Now that you know the importance of information sharing, understanding what a pod is, how teams become the hierarchy and other elements of empowerment, it’s time to launch your company’s empowerment program.
But don’t imagine you can just flip a switch and the new system will work.
Unfortunately, many companies try to achieve empowerment that way; leadership will send out an email saying “Congratulations! You’re Empowered! Have a Nice Day,” and believe their work is done.
Not surprisingly, that doesn’t work.
The most effective way to bring true empowerment to your team is to roll out your plan out gradually, getting input from team members along the way. The reality is, even with the best of ideas, if we do everything at once, that scares people away. In the case of empowerment, we are changing hundreds of years of thinking. And we know that change is hard.
What’s more, asking people to suddenly make decisions and take on new responsibilities they are not ready for can result in costly mistakes – and undermine their confidence.
That is why, in implementing an empowerment program, you have to start by sharing information – all kinds of information. When your team members have the information they need, then you can begin to work with them to create boundaries around decision-making.
Think of the empowerment rollout as similar to raising a child: Little by little you allow your child additional freedoms and responsibilities as they mature and become ready to handle them. You are there alongside them every step of the way, teaching, guiding and setting boundaries.
It is the same with rolling out empowerment in an organization.
Leadership as well as team members must acknowledge that they are on a journey together – and everyone, including the executive team, must be willing to learn as the process unfolds.
In our company, as the process moved along, we invited questions, and we got plenty. People wanted to know, “How do we do performance reviews? Who decides who is promoted, or who gets raises?”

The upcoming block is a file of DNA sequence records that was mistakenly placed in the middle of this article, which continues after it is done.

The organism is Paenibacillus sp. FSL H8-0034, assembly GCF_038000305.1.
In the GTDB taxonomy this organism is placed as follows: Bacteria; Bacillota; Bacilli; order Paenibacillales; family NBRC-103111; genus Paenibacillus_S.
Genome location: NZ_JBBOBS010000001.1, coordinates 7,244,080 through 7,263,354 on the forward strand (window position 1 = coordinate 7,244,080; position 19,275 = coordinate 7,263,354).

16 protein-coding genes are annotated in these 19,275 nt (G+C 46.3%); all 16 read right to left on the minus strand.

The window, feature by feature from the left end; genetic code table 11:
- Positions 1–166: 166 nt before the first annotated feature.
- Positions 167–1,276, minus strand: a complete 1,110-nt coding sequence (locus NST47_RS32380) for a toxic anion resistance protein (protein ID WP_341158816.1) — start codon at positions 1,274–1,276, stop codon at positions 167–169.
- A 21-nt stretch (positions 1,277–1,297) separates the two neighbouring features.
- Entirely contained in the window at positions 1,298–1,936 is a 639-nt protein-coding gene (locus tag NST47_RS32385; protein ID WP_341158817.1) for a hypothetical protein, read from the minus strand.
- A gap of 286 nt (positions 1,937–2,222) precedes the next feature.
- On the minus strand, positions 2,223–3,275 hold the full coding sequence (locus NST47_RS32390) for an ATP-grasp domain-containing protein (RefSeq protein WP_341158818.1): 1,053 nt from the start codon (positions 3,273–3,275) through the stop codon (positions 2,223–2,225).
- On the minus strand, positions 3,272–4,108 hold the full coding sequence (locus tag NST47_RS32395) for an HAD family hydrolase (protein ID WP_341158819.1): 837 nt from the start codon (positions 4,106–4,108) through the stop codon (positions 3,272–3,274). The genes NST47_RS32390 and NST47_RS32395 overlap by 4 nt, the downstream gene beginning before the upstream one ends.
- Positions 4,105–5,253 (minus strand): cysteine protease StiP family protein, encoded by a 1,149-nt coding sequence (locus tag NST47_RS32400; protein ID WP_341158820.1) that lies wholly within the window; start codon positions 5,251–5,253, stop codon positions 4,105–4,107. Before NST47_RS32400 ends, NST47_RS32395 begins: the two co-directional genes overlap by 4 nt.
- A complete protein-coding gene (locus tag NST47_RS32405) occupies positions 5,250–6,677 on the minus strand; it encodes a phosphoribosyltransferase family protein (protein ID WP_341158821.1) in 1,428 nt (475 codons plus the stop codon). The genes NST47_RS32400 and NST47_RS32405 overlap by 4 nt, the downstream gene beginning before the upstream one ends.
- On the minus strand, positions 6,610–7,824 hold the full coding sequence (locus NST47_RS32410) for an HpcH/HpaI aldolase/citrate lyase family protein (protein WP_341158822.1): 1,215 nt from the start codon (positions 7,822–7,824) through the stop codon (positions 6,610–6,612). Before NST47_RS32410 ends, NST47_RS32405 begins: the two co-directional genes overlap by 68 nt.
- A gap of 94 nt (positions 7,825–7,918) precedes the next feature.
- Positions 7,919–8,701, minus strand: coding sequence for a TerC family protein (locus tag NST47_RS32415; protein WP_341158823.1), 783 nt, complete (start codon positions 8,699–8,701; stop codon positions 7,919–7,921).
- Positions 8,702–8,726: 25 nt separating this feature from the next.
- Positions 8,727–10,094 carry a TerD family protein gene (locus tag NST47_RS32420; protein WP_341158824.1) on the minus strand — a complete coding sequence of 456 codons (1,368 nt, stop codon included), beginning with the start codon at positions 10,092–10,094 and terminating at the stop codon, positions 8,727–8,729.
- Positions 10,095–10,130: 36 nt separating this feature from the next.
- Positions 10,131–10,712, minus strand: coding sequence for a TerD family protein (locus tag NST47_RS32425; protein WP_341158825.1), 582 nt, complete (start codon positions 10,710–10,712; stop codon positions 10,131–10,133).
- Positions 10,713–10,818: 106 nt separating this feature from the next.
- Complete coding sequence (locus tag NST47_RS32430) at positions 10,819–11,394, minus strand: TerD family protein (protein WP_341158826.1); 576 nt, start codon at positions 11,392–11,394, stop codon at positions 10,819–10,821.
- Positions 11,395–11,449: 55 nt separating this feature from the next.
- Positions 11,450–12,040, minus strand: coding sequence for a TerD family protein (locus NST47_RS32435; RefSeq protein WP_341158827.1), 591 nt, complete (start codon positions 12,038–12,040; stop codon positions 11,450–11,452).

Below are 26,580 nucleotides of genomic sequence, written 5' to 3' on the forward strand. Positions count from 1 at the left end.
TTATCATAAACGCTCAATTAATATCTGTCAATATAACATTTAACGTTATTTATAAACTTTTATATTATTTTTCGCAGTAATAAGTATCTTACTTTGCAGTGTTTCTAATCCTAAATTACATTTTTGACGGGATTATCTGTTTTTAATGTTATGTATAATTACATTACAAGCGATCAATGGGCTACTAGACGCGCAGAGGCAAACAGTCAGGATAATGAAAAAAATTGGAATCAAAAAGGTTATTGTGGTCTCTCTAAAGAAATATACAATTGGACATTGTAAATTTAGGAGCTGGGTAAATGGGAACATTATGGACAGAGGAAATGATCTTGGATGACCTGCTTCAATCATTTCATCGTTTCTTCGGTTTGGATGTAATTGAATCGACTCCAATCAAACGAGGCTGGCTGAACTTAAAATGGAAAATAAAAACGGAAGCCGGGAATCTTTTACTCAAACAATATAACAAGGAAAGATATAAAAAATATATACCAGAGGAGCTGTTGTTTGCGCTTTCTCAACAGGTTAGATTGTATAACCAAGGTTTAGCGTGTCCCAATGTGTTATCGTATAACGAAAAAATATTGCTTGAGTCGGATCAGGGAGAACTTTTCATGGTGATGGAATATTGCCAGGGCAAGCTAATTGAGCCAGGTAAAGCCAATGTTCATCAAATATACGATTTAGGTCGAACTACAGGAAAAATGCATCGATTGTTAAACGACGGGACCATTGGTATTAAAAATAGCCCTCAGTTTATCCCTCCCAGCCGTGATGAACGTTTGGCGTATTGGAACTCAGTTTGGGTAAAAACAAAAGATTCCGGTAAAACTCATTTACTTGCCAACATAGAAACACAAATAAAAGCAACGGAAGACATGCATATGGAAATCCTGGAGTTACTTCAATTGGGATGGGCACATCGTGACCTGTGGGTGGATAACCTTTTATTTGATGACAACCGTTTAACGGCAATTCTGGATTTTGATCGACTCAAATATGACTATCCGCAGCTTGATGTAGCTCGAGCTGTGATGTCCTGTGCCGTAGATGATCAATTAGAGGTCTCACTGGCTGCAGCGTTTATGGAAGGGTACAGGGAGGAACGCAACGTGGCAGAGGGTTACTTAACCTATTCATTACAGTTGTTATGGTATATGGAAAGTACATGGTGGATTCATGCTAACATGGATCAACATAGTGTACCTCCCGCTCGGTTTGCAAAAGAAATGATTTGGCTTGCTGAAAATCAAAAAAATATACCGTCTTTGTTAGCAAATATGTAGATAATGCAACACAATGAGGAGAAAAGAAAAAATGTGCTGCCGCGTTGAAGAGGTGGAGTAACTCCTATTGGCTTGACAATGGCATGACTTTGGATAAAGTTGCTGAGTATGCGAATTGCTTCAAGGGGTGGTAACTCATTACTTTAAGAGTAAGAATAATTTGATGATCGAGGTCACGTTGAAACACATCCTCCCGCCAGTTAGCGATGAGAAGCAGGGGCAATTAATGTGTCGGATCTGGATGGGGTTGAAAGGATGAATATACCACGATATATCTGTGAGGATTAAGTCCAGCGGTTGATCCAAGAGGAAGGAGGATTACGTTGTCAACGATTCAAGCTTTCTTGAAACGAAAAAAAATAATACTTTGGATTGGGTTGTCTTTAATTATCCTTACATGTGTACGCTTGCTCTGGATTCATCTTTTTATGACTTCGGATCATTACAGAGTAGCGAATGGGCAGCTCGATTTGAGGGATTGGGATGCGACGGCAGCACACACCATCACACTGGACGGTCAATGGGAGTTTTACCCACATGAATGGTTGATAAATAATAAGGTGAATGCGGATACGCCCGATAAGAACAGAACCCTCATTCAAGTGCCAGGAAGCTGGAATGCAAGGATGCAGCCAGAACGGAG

And I’ll be honest: We didn’t have all the answers immediately. There isn’t a book I can go to and look up the answers. So, it takes work, and working and learning together, to resolve some of these questions.
It is also important to remember that departments and team members will react differently to empowerment, and will have their own hurdles to achieving it. Those whose job it is to deliver product, for example, are used to firm deadlines and to black-and-white measures of success or failure. Those team members may resist the idea of implementing an empowerment program a little at a time with a flexible deadline for completion. Again, the key to resolving that discomfort is information sharing, because people will become more comfortable if they know you are sharing what you learn, and that you are keeping them updated on progress.
And remember, too, that training team members to be fully empowered never really stops. When new team members join, they have to be updated on company data, and led through the process just as long-term team members were.
Yes, it’s an ongoing process. But creating team members who feel empowered and trusted – and invested in your company and its success – make the effort more than worthwhile.
About the Author - Thomas Ajspur
Thomas is a seasoned entrepreneur who began working with Microsoft Dynamics 25 years ago as an ERP user and implementer, and then utilized it as the system to run his own business. In 1999, Thomas joined the Microsoft Dynamics Professional Services industry with a focus on building ERP high performance organizations in Europe and the US and is known in the industry for selling large international AX deals. He is CEO of ENAVATE Holdings, LLC.